Statement of President Rudenstine 4/26Statement of Neil L. Rudenstine
Yesterday and again today, at my initiative, one of the House Masters and a senior member of the faculty met with representatives of the students sitting in at Massachusetts Hall. Through them, I conveyed my request that the students leave the building, in order that we may resume conversations about the welfare of workers at Harvard in an environment of genuinely free and responsible discussion.
I conveyed my willingness, once the sit-in has ended, to meet directly with concerned students, as well as with workers, to hear personally from them about their strongly held views.
I conveyed my personal assurance that I and others are prepared to set in motion a structured process, in appropriate Faculty and other University forums, to give serious further attention to issues regarding the welfare of workers at Harvard.
I also conveyed my commitment that such a process, while informed by the report and recommendations of the special faculty committee that considered such matters in 1999-2000, would not be limited by them.
As of this moment - 8:00 p.m. on Thursday - the students have not decided to follow this path, although I believe it is consistent with the recent open letter that I received from the House Masters, and with similar views expressed to me by many members of the University.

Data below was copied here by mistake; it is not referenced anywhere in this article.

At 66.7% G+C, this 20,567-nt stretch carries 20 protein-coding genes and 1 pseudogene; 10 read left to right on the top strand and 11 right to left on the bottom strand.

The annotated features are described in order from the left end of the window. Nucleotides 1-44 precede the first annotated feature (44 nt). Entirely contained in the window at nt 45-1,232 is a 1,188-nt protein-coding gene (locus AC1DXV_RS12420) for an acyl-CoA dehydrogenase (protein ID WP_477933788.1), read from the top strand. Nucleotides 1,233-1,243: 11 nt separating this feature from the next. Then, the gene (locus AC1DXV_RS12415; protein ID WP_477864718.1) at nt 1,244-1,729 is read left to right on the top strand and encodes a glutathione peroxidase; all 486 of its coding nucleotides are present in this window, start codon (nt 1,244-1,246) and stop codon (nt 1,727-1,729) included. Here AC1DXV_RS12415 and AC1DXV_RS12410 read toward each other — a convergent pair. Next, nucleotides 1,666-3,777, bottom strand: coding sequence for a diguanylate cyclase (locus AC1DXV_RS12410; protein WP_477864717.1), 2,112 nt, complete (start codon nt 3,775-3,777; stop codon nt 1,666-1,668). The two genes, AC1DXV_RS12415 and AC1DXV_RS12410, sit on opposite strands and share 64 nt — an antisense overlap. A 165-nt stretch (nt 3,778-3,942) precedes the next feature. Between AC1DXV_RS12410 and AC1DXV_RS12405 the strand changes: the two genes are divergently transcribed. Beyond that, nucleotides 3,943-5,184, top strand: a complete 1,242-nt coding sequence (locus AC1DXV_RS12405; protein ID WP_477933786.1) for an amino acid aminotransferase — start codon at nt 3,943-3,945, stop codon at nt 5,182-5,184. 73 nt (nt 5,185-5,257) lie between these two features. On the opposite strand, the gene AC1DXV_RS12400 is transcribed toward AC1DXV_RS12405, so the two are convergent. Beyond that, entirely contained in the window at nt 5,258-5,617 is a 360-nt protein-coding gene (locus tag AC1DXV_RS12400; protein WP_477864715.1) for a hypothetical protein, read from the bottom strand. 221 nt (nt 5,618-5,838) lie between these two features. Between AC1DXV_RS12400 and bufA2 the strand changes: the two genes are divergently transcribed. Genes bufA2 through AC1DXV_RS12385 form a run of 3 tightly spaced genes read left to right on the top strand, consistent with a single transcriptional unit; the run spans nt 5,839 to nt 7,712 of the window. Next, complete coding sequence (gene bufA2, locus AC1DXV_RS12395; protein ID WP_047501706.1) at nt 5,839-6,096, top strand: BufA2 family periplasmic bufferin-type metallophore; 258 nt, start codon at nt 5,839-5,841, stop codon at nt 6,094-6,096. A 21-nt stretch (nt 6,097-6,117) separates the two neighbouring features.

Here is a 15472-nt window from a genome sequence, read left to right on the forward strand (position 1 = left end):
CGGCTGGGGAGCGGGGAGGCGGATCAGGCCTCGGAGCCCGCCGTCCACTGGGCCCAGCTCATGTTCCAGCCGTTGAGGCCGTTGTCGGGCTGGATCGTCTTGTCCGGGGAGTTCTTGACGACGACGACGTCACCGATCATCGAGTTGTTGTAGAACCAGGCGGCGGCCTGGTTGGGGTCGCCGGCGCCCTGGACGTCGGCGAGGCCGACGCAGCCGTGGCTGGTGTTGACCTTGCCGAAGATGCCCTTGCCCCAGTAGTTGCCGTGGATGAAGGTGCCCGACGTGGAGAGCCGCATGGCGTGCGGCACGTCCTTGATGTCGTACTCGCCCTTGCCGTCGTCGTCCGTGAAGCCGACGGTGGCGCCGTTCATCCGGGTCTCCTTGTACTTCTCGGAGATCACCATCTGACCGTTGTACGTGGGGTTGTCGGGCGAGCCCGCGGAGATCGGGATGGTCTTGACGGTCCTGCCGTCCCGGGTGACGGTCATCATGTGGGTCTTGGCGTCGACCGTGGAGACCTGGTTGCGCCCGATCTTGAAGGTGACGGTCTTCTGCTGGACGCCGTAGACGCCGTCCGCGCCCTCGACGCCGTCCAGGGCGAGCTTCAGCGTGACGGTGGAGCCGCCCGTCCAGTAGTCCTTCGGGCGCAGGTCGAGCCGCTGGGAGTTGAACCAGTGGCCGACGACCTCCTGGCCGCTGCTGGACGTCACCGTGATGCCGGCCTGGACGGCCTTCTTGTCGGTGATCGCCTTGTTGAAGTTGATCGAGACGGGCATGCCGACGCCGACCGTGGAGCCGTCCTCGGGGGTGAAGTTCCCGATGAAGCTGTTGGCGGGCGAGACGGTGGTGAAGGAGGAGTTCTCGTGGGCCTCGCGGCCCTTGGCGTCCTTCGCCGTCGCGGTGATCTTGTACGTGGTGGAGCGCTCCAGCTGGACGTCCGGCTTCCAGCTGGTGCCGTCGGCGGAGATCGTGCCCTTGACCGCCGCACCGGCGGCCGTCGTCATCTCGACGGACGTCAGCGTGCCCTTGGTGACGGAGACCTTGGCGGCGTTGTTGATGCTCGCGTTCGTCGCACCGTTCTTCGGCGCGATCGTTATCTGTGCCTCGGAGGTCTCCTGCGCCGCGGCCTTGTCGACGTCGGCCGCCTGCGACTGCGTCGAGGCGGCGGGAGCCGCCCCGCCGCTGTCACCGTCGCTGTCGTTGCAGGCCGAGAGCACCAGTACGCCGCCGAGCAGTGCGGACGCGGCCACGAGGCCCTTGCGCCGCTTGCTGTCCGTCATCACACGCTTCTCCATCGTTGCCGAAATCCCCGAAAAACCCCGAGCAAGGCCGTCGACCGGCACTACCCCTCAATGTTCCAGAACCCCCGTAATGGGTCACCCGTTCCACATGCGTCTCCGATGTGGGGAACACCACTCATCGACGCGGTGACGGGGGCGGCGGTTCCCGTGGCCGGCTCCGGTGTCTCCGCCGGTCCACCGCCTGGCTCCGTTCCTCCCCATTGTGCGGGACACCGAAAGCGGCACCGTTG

Several other points should be stressed:
First, when the sit-in began, I instructed those monitoring the situation that the safety and welfare of the students, and indeed all members of the University, should be an absolutely essential concern. No efforts were made to remove the students physically from the building, and food has been available to them, along with any medical assistance that might be required.
Second, I have made clear that the occupation of a University building, and interference with the activities of other members of the University, are extremely serious actions inconsistent with the fundamental principles of an academic community.
Third, the students have been apprised of the increasing security concerns raised especially by conduct outside Massachusetts Hall. In the past few days, growing numbers of people from outside Harvard have joined in demonstrations within Harvard Yard. A few incidents, bordering on serious physical conflict, have already taken place. This escalation has deepened considerably my own concerns about the interests and welfare of all persons in Harvard Yard. Our security officers have managed this situation in highly professional way, and will continue to do so. But concern for the maintenance of safety must be reciprocal.
The students who are engaged in the sit-in have demonstrated their commitment to concerns that are important to all of us. I appreciate the nature and depth of those concerns, and share a personal commitment to the welfare of all who work at Harvard. At the same time, the path to continuing progress on such important matters is through reasoned discussion and deliberation. I myself am committed to following that path. I hope the students will join me.